Uncovering Houston

William E. “Ned” Jones: One of Houston’s first Black police officers

William E. “Ned” Jones and his wife, Martha Yates Jones, in front of their home.
June 10, 1920 / Freedmen’s Town

During Reconstruction, Houston began establishing its police force which had previously consisted of volunteers. In 1873, the Houston police force was comprised of the Houston City Marshal and twelve racially-divided officers: 6 white and 6 black. These officers were paid $60 a month to police the city of Houston.

Keeping in line with segregation, the 6 black officers were responsible for keeping order in the Black neighborhoods. They were not allowed to arrest White people except for extremely demanding circumstances and even then, were only allowed to do so with the approval of a White officer.

Photo of Officer Ned Jones in an undated newspaper clipping.

Reputation on the beat

William E. “Ned” Jones was born in 1843 and joined Houston’s police force sometime around 1890. Officer Jones mainly patrolled San Felipe street (W. Dallas) in Freedmen’s Town. He was known for being tough on crime and had the numbers to prove. A December 1904 Houston Chronicle article claims Officer Ned had the 3rd highest number of arrests in the department.

Below are several Houston Chronicle articles regarding a Jones’ reputation and a couple of his arrests.

The Houston Chronicle – March 25, 1904
The Houston Chronicle – March 25, 1904 (cont)
The Houston Chronicle – July 25, 1905
The Houston Chronicle – August 28, 1910

Home and family

W. E. “Ned” Jones and his wife, Martha Yates Jones lived in Freedmen’s Town at 319 Robin Street. Ned’s wife, Martha, was the eldest daughter of legendary preacher, educator, and Black leader, Reverend John Henry “Jack” Yates.

Their beautiful two-story home was located at the corner of Shaw and Robin streets, right next door to Antioch Missionary Baptist Church. Martha Yates Jones, and her younger sister Pinkie, posed for pictures at both locations for a 1908 Juneteenth celebration.

The 1950’s construction of I-45 split Freedmen’s Town in half and the eastern portion of the neighborhood is all but gone today. For this reason Robin Street, along with several others, no longer exist east of I-45.

The only evidence of Freedmen’s Town existence east of I-45 is the Antioch Baptist Church which is now surrounded by skyscrapers. It remains on the same plot of land upon which it was constructed in 1875.

1907 Houston Sanborn map clipping showing the Jones’ residence beside Antioch Missionary Baptist Church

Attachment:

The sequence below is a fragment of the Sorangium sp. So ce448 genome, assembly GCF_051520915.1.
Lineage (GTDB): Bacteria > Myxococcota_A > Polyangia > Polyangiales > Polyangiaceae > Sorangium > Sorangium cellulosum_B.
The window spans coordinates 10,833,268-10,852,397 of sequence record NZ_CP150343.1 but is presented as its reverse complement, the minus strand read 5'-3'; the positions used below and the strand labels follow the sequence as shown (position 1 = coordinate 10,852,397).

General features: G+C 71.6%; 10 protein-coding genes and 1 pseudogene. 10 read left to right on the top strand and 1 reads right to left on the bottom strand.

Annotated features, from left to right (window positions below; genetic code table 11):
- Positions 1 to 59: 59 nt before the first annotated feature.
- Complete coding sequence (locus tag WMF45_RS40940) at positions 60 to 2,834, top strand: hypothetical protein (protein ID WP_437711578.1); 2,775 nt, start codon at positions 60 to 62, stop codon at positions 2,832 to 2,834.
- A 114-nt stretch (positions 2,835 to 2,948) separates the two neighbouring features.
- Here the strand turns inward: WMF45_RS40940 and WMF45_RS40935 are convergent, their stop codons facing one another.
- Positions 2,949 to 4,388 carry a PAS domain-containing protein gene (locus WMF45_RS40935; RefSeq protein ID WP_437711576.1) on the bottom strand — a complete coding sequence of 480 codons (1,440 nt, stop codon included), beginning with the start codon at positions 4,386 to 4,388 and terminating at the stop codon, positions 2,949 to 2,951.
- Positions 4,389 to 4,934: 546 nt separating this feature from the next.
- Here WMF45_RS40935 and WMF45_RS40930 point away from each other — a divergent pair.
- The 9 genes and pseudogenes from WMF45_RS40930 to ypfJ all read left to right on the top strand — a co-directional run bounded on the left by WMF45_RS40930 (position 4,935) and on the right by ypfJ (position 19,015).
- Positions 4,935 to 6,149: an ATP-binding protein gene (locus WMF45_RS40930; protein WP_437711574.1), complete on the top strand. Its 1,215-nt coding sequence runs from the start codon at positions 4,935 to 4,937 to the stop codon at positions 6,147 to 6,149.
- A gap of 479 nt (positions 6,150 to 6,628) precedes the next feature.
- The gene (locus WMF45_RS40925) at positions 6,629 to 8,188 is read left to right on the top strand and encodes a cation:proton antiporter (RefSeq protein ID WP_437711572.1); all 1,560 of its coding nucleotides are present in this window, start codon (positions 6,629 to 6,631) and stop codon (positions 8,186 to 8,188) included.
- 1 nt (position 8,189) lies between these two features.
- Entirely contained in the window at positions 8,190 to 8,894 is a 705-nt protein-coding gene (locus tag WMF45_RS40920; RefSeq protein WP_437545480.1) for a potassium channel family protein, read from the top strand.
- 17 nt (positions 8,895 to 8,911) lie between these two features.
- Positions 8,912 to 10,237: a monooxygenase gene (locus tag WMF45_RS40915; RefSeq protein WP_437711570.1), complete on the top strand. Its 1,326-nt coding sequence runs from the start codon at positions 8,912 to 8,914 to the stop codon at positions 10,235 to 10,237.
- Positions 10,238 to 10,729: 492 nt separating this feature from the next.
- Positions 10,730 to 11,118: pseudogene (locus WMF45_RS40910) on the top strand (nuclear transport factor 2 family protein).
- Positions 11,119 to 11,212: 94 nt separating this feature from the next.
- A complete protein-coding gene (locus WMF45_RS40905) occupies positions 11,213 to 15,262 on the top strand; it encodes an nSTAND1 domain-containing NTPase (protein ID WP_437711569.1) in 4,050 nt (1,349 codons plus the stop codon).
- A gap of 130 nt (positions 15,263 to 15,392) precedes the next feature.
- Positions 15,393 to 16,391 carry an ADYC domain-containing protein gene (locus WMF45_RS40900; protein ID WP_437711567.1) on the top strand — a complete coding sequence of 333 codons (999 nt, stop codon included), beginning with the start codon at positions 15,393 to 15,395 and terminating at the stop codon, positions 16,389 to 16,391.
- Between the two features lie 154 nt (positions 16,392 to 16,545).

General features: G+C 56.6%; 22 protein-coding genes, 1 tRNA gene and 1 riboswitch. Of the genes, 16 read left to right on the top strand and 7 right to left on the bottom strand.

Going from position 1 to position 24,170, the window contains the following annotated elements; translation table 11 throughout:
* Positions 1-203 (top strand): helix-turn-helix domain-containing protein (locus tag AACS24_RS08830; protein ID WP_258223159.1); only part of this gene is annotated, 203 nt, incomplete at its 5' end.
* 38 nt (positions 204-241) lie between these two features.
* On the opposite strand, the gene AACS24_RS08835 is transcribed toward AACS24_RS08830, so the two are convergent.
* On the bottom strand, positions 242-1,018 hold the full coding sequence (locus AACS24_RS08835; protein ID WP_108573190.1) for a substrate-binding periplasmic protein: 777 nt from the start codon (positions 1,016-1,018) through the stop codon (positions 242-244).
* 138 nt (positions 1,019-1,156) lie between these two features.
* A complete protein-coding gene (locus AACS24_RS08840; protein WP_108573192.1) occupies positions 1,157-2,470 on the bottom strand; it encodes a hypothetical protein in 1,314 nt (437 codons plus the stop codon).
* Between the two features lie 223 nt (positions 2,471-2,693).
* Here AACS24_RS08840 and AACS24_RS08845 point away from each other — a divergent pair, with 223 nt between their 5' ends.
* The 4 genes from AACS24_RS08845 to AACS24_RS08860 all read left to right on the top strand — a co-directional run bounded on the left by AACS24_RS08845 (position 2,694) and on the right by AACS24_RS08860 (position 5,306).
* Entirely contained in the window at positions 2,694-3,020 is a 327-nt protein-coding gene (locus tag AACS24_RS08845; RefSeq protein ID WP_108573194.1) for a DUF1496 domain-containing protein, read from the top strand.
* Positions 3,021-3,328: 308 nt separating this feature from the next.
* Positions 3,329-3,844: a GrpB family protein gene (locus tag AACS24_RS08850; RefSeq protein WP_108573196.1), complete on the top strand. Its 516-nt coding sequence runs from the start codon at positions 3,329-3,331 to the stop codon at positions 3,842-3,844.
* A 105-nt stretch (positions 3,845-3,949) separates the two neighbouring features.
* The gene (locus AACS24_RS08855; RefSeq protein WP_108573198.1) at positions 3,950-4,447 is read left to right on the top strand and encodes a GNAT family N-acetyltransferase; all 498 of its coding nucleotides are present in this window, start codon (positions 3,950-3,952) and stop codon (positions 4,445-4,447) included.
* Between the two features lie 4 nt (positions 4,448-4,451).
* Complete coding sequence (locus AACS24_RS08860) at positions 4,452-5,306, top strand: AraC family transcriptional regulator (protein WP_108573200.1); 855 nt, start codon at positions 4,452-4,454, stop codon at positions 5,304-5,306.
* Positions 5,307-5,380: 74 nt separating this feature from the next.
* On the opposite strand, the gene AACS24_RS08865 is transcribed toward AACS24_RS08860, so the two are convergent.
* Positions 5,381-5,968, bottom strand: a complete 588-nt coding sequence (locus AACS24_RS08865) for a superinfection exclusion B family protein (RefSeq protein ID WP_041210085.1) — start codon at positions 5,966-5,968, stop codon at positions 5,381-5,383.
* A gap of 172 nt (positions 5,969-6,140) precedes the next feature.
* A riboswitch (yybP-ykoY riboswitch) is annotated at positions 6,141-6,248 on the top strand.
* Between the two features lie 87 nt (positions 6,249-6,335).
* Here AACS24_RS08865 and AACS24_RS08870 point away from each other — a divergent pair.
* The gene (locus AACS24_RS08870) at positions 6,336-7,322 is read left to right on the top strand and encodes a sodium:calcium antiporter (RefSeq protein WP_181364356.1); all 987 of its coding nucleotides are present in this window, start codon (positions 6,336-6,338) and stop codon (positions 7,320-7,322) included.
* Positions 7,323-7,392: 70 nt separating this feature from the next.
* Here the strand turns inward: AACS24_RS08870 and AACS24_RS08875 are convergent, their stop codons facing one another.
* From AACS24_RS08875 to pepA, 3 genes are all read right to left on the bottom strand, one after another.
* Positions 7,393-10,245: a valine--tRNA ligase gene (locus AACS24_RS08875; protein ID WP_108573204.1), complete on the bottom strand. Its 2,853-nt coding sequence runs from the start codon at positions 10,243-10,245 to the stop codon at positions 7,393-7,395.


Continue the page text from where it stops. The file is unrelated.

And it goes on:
I did some scribbling on a modern day Google Map snippet to illustrate the difference in the area today
Current satellite image of the area today, with Antioch in the center


According to a December 1923 article in The Houston Chronicle, Ned Jones had been declared insane and committed to an asylum in 1921. The article gave no details regarding the situation and was primarily focused on Ned’s wife, Martha, who needed financial assistance to pay their mortgage due to his absence. Tom C. Goodson, the Houston Police superintendent and the Houston city council agreed to assist her financially.

I was able to find a potentially related, albeit brief, event in a February 1921 Houston Chronicle article which may provide more context.

February 25, 1921 headline in The Houston Chronicle

The article titled, “Negro Shot; White Man Is Arrested,” claims that Ned Jones attacked a White man named L. W. Baier with an iron bar. Baier then shot Jones and was arrested facing a potential “assault to murder” charge. Ned Jones was sent to St. Joseph’s Infirmary where he was treated for a minor flesh wound. Interestingly enough, no charges were mentioned for him.

Could this be the incident that resulted in officer Ned Jones’ commitment to an asylum? I cannot say for sure, but do with this information what you will.

The Houston Chronicle – December 23, 1928
1940s photo of an elderly Martha Yates Jones

William E. “Ned” Jones passed away on December 22, 1928 at the age of 85. His wife, Martha Yates Jones, died in their home almost two decades later on February 9, 1946.

For more information regarding the current state of Freedmen’s Town and the efforts to preserve what is left of it, check out https://houstonfreedmenstown.org/.

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